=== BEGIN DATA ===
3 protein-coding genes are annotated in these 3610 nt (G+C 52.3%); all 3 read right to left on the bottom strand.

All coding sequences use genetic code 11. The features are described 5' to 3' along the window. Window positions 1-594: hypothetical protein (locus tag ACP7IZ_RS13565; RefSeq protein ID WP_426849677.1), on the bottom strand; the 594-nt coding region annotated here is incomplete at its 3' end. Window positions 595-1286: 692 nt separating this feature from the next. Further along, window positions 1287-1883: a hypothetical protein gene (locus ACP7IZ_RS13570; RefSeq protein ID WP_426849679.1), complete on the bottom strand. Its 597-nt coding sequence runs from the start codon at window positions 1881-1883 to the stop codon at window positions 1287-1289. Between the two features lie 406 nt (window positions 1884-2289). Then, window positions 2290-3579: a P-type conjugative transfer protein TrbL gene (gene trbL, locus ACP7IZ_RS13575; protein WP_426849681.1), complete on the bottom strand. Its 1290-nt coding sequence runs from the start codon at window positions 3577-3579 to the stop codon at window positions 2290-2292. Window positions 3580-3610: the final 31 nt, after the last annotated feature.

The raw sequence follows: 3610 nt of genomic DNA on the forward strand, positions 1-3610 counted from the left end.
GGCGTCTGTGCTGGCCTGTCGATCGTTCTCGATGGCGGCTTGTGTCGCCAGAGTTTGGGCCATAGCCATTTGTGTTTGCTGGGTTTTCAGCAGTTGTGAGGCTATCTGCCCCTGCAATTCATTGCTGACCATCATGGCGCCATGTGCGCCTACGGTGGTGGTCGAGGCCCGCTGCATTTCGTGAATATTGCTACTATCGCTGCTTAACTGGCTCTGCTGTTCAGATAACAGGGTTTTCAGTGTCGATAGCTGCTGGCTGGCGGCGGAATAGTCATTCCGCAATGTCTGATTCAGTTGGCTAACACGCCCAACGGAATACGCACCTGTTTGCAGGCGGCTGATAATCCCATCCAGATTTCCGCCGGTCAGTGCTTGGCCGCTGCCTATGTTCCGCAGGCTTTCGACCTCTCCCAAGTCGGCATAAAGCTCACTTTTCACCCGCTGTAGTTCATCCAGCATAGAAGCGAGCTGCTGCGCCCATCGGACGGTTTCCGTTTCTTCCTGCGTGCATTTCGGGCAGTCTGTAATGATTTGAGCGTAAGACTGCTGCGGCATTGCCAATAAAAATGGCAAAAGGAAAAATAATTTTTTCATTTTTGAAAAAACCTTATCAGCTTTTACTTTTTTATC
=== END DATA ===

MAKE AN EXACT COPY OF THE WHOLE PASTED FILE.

3 protein-coding genes are annotated in these 3610 nt (G+C 52.3%); all 3 read right to left on the bottom strand.

All coding sequences use genetic code 11. The features are described 5' to 3' along the window. Window positions 1-594: hypothetical protein (locus tag ACP7IZ_RS13565; RefSeq protein ID WP_426849677.1), on the bottom strand; the 594-nt coding region annotated here is incomplete at its 3' end. Window positions 595-1286: 692 nt separating this feature from the next. Further along, window positions 1287-1883: a hypothetical protein gene (locus ACP7IZ_RS13570; RefSeq protein ID WP_426849679.1), complete on the bottom strand. Its 597-nt coding sequence runs from the start codon at window positions 1881-1883 to the stop codon at window positions 1287-1289. Between the two features lie 406 nt (window positions 1884-2289). Then, window positions 2290-3579: a P-type conjugative transfer protein TrbL gene (gene trbL, locus ACP7IZ_RS13575; protein WP_426849681.1), complete on the bottom strand. Its 1290-nt coding sequence runs from the start codon at window positions 3577-3579 to the stop codon at window positions 2290-2292. Window positions 3580-3610: the final 31 nt, after the last annotated feature.

The raw sequence follows: 3610 nt of genomic DNA on the forward strand, positions 1-3610 counted from the left end.
GGCGTCTGTGCTGGCCTGTCGATCGTTCTCGATGGCGGCTTGTGTCGCCAGAGTTTGGGCCATAGCCATTTGTGTTTGCTGGGTTTTCAGCAGTTGTGAGGCTATCTGCCCCTGCAATTCATTGCTGACCATCATGGCGCCATGTGCGCCTACGGTGGTGGTCGAGGCCCGCTGCATTTCGTGAATATTGCTACTATCGCTGCTTAACTGGCTCTGCTGTTCAGATAACAGGGTTTTCAGTGTCGATAGCTGCTGGCTGGCGGCGGAATAGTCATTCCGCAATGTCTGATTCAGTTGGCTAACACGCCCAACGGAATACGCACCTGTTTGCAGGCGGCTGATAATCCCATCCAGATTTCCGCCGGTCAGTGCTTGGCCGCTGCCTATGTTCCGCAGGCTTTCGACCTCTCCCAAGTCGGCATAAAGCTCACTTTTCACCCGCTGTAGTTCATCCAGCATAGAAGCGAGCTGCTGCGCCCATCGGACGGTTTCCGTTTCTTCCTGCGTGCATTTCGGGCAGTCTGTAATGATTTGAGCGTAAGACTGCTGCGGCATTGCCAATAAAAATGGCAAAAGGAAAAATAATTTTTTCATTTTTGAAAAAACCTTATCAGCTTTTACTTTTTTATC